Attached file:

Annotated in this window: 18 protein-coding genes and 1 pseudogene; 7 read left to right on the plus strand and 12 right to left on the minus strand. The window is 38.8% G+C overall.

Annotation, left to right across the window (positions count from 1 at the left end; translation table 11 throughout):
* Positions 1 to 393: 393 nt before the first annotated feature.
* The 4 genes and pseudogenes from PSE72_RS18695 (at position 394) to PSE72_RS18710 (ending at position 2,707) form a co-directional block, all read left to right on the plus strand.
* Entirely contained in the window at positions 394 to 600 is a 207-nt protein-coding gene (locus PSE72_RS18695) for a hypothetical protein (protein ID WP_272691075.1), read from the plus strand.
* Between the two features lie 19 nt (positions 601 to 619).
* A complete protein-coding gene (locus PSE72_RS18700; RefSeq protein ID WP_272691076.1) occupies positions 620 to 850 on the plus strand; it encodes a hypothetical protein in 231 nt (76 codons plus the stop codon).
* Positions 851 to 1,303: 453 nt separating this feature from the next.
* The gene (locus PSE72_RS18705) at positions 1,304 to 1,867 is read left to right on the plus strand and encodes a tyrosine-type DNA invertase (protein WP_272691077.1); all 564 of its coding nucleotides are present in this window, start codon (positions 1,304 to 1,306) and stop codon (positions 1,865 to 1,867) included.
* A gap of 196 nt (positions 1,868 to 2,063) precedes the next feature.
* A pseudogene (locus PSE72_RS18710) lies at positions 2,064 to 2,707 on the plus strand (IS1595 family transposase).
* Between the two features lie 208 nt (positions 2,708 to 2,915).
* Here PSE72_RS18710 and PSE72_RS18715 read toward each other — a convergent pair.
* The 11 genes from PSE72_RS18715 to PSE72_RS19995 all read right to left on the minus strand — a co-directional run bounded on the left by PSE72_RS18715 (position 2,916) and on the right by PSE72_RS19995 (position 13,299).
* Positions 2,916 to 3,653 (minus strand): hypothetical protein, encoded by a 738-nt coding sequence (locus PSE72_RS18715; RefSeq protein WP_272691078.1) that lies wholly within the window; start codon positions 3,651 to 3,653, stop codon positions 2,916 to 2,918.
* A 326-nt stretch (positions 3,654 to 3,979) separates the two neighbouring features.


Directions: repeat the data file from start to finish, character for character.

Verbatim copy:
Annotated in this window: 18 protein-coding genes and 1 pseudogene; 7 read left to right on the plus strand and 12 right to left on the minus strand. The window is 38.8% G+C overall.

Annotation, left to right across the window (positions count from 1 at the left end; translation table 11 throughout):
* Positions 1 to 393: 393 nt before the first annotated feature.
* The 4 genes and pseudogenes from PSE72_RS18695 (at position 394) to PSE72_RS18710 (ending at position 2,707) form a co-directional block, all read left to right on the plus strand.
* Entirely contained in the window at positions 394 to 600 is a 207-nt protein-coding gene (locus PSE72_RS18695) for a hypothetical protein (protein ID WP_272691075.1), read from the plus strand.
* Between the two features lie 19 nt (positions 601 to 619).
* A complete protein-coding gene (locus PSE72_RS18700; RefSeq protein ID WP_272691076.1) occupies positions 620 to 850 on the plus strand; it encodes a hypothetical protein in 231 nt (76 codons plus the stop codon).
* Positions 851 to 1,303: 453 nt separating this feature from the next.
* The gene (locus PSE72_RS18705) at positions 1,304 to 1,867 is read left to right on the plus strand and encodes a tyrosine-type DNA invertase (protein WP_272691077.1); all 564 of its coding nucleotides are present in this window, start codon (positions 1,304 to 1,306) and stop codon (positions 1,865 to 1,867) included.
* A gap of 196 nt (positions 1,868 to 2,063) precedes the next feature.
* A pseudogene (locus PSE72_RS18710) lies at positions 2,064 to 2,707 on the plus strand (IS1595 family transposase).
* Between the two features lie 208 nt (positions 2,708 to 2,915).
* Here PSE72_RS18710 and PSE72_RS18715 read toward each other — a convergent pair.
* The 11 genes from PSE72_RS18715 to PSE72_RS19995 all read right to left on the minus strand — a co-directional run bounded on the left by PSE72_RS18715 (position 2,916) and on the right by PSE72_RS19995 (position 13,299).
* Positions 2,916 to 3,653 (minus strand): hypothetical protein, encoded by a 738-nt coding sequence (locus PSE72_RS18715; RefSeq protein WP_272691078.1) that lies wholly within the window; start codon positions 3,651 to 3,653, stop codon positions 2,916 to 2,918.
* A 326-nt stretch (positions 3,654 to 3,979) separates the two neighbouring features.